Questions about Rheumatoid Arthritis? Get answers from our expert.

cyclosporine

Pronunciation

Generic Name: cyclosporine (SYE kloe SPOR een)
Brand Name: Gengraf, Neoral, SandIMMUNE

What is cyclosporine?

Cyclosporine lowers your body's immune system. The immune system helps your body fight infections. The immune system can also fight or "reject" a transplanted organ such as a liver or kidney. This is because the immune system treats the new organ as an invader.

Cyclosporine is used to prevent organ rejection after a kidney, heart, or liver transplant. Cyclosporine is also used to treat severe psoriasis or severe rheumatoid arthritis.

Cyclosporine may also be used for purposes not listed in this medication guide.

What is the most important information I should know about cyclosporine?

Cyclosporine may increase your risk of developing serious infections, cancer, or transplant failure. Talk with your doctor about the risks and benefits of using this medication.

You may not be able to use this medication if you have kidney disease, untreated or uncontrolled hypertension (high blood pressure), any type of cancer, or psoriasis that has been treated with PUVA, UVB, radiation, methotrexate (Trexall), or coal tar. MAKE SURE ALL DOCTORS INVOLVED IN YOUR CARE KNOW YOU ARE TAKING CYCLOSPORINE.

Video: Treatment Options for Rheumatoid Arthritis

Doctor Ariel D. Teitel discusses several treatments that can help control the progression of the disease and help to alleviate the swelling and pain.

Cyclosporine can cause serious side effects, including kidney failure or life-threatening infection. While using cyclosporine, you will need frequent blood tests to be sure cyclosporine is not causing harmful effects.

Cyclosporine can lower blood cells that help your body fight infections and help your blood to clot. You may get an infection or bleed more easily. Call your doctor if you have unusual bruising or bleeding, or signs of infection (fever, chills, body aches).

What should I discuss with my health care provider before taking cyclosporine?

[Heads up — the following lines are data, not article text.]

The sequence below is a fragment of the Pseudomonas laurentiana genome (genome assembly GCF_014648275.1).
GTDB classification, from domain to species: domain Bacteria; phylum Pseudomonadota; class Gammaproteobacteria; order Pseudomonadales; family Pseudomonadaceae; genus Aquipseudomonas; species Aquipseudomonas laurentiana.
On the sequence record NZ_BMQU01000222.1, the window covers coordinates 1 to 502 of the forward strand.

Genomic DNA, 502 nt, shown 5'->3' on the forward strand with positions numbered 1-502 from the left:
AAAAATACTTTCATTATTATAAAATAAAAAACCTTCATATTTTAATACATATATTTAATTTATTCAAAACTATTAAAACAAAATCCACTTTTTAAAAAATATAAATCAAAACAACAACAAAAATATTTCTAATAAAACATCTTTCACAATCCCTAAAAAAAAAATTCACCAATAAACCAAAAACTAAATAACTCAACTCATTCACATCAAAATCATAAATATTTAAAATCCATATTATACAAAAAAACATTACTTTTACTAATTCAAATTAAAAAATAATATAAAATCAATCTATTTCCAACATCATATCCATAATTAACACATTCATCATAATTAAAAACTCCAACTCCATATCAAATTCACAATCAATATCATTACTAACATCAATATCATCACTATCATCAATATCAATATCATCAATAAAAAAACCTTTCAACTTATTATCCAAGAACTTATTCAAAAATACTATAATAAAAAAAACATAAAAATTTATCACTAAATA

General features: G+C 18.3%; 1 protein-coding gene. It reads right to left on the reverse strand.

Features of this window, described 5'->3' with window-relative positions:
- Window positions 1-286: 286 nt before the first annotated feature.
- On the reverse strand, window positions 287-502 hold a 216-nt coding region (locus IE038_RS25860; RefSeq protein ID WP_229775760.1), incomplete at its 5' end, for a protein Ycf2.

You should not use this medication if you are allergic to cyclosporine. You may not be able to use cyclosporine if you have:

  • kidney disease;

  • untreated or uncontrolled high blood pressure; or

  • any type of cancer.

If you are being treated for psoriasis, you should not receive ultraviolet light therapy (PUVA or UVB), radiation treatments, coal tar, or drugs that weaken the immune system (such as methotrexate) while you are receiving cyclosporine.

MAKE SURE ALL DOCTORS INVOLVED IN YOUR CARE KNOW YOU ARE TAKING CYCLOSPORINE.

Cyclosporine can lower blood cells that help your body fight infections, or cause your body to produce too much of a certain type of white blood cells. This can lead to serious and sometimes fatal conditions, including cancer, a severe brain infection that can lead to disability or death, or a virus that can cause failure of a transplanted kidney. Talk with your doctor about your specific risk.

FDA pregnancy category C. It is not known whether cyclosporine will harm an unborn baby. Tell your doctor if you are pregnant or plan to become pregnant while using this medication.

Cyclosporine can pass into breast milk and may harm a nursing baby. You should not breast-feed while you are using cyclosporine.

How should I take cyclosporine?

Follow all directions on your prescription label. Your doctor may occasionally change your dose to make sure you get the best results. Do not take this medicine in larger or smaller amounts or for longer than recommended.

You may take cyclosporine with or without food, but take it the same way each time. Cyclosporine should be given in two separate doses each day. Try to take the medication at the same dosing times each day.

If your doctor changes your brand, strength, or type of cyclosporine, your dosage needs may change. Ask your pharmacist if you have any questions about the new kind of cyclosporine you receive at the pharmacy.

Measure liquid medicine with a special dose-measuring spoon or cup, not a regular table spoon. If you do not have a dose-measuring device, ask your pharmacist for one. Sandimmune oral solution may be mixed with milk, chocolate milk, or orange juice at room temperature to make the medicine taste better. Neoral "modified" (microemulsion) oral solution should be mixed with orange juice or apple juice that is at room temperature.

While using cyclosporine, you will need frequent blood tests to be sure cyclosporine is not causing harmful effects. Do not miss any follow up visits to your doctor for blood or urine tests.

Your condition may need to be treated with a combination of different drugs. Use all medications as directed by your doctor. Read the medication guide or patient instructions provided with each medication. Do not change your doses or medication schedule without your doctor's advice. Every person taking cyclosporine should remain under the care of a doctor.

Store at room temperature away from moisture and heat.

What happens if I miss a dose?

Take the missed dose as soon as you remember. Skip the missed dose if it is almost time for your next scheduled dose. Do not take extra medicine to make up the missed dose.

What happens if I overdose?

Seek emergency medical attention or call the Poison Help line at 1-800-222-1222.

What should I avoid while taking cyclosporine?

Avoid being near people who are sick or have infections. Tell your doctor at once if you develop signs of infection.